So, the Post Office is going broke. No surprise since it is run by the government. The buffoons in Washington, DC, couldn’t run a lemonade stand and turn a profit - even if the lemons were donated! It seems the idea of generating a profit - or just breaking even, for that matter - is a foreign concept to our government.
On the surface, it appears they are bursting with great ideas; ideas that should produce, or at least contribute to a healthy profit margin. But whatever they try, troubles seem to plague the once efficient Postal Service. (Well, if you go back to the Benjamin Franklin days).
They routinely and frequently raise the cost of postage. Before the ink dries on Congress’ stamp of approval, they’re petitioning for yet another rate hike. They print commemorative and collector edition stamps in hopes that people will buy, but never use them. And many folks do, including me when they issued the Johnny Cash stamp last June. And still, they’re going broke.
They offer a vast number of special services, most of them useless, to maximize revenue, things like: insurance, certified mail, registered mail, priority mail, and next day delivery just to name a few. For these services, for which there is little or no additional cost, they charge a premium price. Yet, they’re still going broke.
They’ve purchased new fuel-efficient vehicles, streamlined and automated sorting and delivery. They’ve shortened routes by discontinuing home delivery in many areas and consolidated mailboxes in a lot of others. In recent years, they have ventured into the packaging business as well, selling boxes, bubble wrap, and tape among other things - at a fairly hefty markup too. Despite all this, they’re going broke.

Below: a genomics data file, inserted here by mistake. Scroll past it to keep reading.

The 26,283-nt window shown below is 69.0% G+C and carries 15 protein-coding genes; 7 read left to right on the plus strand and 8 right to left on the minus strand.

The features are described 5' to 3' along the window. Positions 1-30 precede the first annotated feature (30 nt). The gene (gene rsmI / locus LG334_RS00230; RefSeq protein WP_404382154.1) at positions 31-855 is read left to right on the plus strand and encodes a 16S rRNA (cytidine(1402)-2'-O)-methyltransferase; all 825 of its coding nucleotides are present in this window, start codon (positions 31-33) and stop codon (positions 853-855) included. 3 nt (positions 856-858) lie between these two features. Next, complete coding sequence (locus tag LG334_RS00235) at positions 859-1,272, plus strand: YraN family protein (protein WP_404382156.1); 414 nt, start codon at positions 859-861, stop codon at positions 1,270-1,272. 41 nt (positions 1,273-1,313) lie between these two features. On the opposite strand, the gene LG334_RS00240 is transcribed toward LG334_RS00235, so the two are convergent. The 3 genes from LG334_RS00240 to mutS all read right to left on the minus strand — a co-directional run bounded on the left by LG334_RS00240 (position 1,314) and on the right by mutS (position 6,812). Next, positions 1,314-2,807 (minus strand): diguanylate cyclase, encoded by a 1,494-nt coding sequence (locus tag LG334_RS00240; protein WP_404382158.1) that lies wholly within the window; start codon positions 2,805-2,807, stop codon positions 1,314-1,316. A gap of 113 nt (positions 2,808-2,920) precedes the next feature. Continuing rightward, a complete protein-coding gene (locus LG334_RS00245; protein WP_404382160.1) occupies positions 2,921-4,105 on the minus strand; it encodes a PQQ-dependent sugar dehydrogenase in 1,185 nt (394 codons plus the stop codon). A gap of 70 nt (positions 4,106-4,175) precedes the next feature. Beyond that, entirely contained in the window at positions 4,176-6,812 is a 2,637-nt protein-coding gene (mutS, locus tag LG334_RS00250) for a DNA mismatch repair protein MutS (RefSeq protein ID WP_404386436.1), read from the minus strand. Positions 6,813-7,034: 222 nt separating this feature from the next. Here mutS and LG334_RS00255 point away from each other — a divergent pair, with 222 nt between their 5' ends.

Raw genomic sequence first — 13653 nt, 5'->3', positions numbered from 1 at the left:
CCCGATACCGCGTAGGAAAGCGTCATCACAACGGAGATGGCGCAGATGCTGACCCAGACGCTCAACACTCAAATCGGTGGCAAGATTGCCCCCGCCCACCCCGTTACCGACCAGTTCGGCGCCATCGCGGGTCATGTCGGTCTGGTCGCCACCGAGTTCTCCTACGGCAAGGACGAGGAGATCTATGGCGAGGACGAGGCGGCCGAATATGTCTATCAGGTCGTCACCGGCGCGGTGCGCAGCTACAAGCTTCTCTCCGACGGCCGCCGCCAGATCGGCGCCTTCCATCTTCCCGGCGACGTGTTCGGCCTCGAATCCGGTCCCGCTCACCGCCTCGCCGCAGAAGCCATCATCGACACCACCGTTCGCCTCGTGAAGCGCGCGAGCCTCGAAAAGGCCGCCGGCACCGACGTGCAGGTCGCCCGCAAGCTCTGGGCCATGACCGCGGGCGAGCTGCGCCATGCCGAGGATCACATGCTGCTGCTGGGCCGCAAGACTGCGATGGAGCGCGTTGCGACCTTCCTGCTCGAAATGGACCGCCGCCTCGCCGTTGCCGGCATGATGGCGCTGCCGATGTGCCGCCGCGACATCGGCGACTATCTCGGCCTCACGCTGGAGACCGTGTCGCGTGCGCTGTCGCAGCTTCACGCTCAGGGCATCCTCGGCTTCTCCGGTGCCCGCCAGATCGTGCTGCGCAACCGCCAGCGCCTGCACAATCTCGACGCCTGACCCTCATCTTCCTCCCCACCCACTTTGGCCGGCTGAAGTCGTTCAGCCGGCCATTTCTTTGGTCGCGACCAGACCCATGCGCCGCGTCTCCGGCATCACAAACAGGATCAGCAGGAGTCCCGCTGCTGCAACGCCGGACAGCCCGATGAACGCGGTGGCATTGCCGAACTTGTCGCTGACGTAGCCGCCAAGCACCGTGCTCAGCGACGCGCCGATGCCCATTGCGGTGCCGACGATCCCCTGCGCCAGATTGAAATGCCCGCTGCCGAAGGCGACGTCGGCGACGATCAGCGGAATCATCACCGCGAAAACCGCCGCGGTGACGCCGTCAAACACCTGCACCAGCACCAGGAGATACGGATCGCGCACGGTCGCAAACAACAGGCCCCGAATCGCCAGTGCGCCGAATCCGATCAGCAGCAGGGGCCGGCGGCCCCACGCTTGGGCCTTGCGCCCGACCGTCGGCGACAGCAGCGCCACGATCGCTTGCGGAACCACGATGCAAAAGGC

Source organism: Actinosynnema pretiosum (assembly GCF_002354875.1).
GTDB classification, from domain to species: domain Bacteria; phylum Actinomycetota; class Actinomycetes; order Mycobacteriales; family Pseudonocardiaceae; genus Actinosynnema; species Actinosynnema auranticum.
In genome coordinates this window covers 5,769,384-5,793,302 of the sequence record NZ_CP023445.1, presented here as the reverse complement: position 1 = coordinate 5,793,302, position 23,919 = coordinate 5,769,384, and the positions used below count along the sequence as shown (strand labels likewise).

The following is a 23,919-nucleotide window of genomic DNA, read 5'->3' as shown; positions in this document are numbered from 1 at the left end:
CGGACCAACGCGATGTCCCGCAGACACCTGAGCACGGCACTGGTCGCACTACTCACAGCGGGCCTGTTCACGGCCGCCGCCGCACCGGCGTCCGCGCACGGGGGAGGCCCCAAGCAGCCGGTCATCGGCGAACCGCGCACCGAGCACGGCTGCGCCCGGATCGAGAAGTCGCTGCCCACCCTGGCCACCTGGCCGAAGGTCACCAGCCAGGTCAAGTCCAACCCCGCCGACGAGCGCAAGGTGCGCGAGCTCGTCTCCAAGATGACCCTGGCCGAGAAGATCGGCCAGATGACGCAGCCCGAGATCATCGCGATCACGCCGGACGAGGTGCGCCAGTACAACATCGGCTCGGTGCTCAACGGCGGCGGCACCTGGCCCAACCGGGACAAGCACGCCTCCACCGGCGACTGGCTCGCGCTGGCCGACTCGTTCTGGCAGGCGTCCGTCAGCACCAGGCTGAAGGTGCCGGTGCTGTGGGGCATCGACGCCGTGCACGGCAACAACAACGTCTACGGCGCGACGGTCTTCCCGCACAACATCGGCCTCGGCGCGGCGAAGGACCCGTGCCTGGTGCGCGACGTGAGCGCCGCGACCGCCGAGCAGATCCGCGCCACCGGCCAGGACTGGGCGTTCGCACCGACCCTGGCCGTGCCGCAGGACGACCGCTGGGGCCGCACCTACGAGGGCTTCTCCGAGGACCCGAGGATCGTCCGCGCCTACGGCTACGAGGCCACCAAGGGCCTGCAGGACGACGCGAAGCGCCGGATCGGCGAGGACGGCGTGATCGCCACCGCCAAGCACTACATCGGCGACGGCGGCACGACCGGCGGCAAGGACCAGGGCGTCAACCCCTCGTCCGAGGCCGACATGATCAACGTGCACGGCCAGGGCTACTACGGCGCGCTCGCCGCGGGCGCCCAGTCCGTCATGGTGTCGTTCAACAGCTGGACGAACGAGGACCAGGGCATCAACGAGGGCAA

In order to give the Postal Service an advantage, there’s long been a ban on UPS, FedEx, or any other private company delivering letters, flyers, or other mailings. By law, these companies may only deliver packages. And even with this unfair advantage, the Post Office is going broke.
And lately, we’ve been hearing a lot about eliminating Saturday delivery. Cutting back to a five-day delivery format would save millions they claim. The idea isn’t new, I remember hearing it as a kid - in the seventies. For now, Congress has nixed the idea. And, the Post Office is still going broke.
For the last twenty years or so, the money woes have been blamed on technology, starting with the fax machine, and now email, texting, and FTP (File Transfer Protocol). Yet, the amount of mail, by volume, has steadily increased. The reason? Junk mail. Companies, through advertisers or direct mailings are willing to pay big bucks to get their offers to potential consumers. In fact, junk mail has been directly credited with keeping the Postal Service from going completely under. (That’s typical - the government run entity can only stay in business by delivering millions of pieces of mail that nobody wants or needs. Most of this “mail” is instantly discarded, having never been opened. Yet, this junk mail just may be useful.
You see, I might have a solution for the whole problem. My plan will immediately increase the revenue stream for the floundering Postal Service - dramatically. At the same time, it will decrease the amount of junk mail we throw away.
It’s simple really. All we need to do is open a few pieces of the junk mail, find one of those pre-addressed postage-paid envelopes and stuff as much other junk mail as possible inside. (You may want to remove your name from it first). Then, drop the bulging envelope into one of those big blue boxes. All those companies who love to flood our mailbox with junk mail will be paying the Postal Service to have it shipped back. Then, the companies can throw it all away - it’s a win all the way around!
Of course, as soon as these businesses realize what’s happening, they’ll either raise prices or cut the amount of junk mail they’re sending out, maybe both. And then the Post Office will be right back in the same boat - and sinking.
But, we could still give it a try. It might work. I say we go for broke!